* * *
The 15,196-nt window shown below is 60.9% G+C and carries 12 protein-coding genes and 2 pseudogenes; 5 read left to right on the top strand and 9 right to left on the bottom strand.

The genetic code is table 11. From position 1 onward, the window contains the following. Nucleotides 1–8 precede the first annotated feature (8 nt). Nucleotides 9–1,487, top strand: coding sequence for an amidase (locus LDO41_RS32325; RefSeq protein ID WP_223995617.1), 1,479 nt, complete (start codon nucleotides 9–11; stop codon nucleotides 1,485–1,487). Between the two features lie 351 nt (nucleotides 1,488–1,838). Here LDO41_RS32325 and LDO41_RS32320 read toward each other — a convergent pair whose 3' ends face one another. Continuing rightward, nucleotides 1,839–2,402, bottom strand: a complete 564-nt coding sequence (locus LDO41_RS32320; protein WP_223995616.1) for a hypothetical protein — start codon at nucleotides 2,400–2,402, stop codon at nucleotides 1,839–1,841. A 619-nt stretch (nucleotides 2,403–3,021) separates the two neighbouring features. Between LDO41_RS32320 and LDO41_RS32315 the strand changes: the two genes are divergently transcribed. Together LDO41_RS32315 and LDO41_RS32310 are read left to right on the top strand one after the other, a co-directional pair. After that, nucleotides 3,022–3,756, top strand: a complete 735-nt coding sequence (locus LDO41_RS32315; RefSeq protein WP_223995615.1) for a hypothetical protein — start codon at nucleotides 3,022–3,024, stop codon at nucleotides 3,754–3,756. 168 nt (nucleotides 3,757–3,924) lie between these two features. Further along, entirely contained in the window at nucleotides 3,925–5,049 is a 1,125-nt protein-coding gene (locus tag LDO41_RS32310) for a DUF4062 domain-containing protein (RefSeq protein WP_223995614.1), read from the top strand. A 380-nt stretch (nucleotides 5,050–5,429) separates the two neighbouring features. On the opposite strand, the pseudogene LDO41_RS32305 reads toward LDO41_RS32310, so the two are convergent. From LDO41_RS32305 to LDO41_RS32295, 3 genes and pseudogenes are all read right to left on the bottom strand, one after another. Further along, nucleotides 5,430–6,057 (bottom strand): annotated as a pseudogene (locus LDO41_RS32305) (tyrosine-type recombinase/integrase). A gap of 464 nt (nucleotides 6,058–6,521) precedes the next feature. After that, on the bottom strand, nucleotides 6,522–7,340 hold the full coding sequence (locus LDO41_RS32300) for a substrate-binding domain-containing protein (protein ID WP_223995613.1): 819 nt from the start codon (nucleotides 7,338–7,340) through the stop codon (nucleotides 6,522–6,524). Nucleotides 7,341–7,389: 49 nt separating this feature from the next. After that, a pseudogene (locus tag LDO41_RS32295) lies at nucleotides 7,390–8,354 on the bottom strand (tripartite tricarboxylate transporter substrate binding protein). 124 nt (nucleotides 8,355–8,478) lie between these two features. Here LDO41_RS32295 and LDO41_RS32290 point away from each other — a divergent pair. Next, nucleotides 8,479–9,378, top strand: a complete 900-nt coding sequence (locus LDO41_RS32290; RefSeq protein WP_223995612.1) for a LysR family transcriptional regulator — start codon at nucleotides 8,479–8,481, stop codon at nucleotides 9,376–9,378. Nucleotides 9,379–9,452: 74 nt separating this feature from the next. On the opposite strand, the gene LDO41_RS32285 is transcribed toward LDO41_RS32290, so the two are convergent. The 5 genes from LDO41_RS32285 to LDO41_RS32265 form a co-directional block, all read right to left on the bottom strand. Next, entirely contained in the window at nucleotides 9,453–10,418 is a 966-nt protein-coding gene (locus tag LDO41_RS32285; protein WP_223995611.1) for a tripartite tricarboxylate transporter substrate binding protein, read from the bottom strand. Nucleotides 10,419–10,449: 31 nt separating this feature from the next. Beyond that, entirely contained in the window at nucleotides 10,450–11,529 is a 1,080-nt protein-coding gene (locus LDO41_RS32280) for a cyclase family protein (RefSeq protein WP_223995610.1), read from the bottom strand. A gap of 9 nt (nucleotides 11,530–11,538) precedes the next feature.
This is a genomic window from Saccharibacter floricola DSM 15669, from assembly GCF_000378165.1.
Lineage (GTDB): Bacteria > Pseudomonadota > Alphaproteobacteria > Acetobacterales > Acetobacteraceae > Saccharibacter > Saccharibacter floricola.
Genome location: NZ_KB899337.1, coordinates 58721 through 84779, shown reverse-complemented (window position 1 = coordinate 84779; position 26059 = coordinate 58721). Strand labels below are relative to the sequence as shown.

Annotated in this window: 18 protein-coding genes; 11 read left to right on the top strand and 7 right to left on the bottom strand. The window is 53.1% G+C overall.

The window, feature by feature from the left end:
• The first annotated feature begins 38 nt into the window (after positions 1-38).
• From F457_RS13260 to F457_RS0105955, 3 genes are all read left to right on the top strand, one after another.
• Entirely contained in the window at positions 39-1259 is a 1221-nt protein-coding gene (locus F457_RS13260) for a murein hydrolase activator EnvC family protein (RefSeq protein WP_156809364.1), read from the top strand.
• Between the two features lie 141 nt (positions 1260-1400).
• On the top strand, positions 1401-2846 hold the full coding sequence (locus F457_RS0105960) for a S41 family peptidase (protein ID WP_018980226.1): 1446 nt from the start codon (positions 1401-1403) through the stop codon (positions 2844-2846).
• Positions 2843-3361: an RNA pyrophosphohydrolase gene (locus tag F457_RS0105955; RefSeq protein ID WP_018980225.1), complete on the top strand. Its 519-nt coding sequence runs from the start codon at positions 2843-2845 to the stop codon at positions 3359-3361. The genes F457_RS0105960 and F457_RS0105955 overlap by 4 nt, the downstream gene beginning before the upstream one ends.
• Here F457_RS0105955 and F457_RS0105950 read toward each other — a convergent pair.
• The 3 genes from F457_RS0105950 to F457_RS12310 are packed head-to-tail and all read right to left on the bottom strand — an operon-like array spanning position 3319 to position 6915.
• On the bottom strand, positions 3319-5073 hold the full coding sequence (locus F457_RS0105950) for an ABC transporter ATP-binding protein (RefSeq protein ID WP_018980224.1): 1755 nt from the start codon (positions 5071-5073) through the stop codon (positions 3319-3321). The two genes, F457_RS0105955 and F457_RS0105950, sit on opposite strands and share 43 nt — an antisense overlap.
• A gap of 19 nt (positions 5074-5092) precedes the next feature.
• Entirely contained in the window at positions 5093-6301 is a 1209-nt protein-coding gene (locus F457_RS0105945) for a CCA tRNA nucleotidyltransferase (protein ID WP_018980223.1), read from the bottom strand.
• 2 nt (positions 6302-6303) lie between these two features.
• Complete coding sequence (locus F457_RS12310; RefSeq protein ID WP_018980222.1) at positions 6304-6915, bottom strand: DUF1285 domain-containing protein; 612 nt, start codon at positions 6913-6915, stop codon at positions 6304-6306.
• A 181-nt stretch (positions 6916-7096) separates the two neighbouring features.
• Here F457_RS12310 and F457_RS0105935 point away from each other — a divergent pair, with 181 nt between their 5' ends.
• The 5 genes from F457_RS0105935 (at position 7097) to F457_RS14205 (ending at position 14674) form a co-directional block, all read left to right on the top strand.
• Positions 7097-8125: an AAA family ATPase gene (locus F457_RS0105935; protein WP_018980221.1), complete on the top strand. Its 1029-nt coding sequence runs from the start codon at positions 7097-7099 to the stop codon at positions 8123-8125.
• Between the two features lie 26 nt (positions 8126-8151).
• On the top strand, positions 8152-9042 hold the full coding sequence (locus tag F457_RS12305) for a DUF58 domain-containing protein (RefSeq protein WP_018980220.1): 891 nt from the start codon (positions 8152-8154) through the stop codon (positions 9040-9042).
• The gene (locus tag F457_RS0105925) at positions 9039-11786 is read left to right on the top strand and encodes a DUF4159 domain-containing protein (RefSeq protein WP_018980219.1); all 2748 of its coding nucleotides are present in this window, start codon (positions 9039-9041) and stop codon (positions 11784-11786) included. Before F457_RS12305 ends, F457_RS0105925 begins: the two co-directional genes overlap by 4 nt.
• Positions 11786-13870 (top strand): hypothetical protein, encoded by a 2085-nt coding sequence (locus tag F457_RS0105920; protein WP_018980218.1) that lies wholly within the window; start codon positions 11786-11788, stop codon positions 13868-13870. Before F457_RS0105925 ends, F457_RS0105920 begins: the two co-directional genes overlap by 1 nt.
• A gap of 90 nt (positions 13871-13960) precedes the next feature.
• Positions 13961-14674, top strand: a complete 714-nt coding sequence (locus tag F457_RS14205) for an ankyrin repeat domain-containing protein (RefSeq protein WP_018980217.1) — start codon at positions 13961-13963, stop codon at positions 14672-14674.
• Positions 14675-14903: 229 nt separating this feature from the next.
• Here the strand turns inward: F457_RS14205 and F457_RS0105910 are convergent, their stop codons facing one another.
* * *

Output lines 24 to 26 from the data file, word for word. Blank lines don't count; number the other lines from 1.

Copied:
• Positions 7097-8125: an AAA family ATPase gene (locus F457_RS0105935; protein WP_018980221.1), complete on the top strand. Its 1029-nt coding sequence runs from the start codon at positions 7097-7099 to the stop codon at positions 8123-8125.
• Between the two features lie 26 nt (positions 8126-8151).
• On the top strand, positions 8152-9042 hold the full coding sequence (locus tag F457_RS12305) for a DUF58 domain-containing protein (RefSeq protein WP_018980220.1): 891 nt from the start codon (positions 8152-8154) through the stop codon (positions 9040-9042).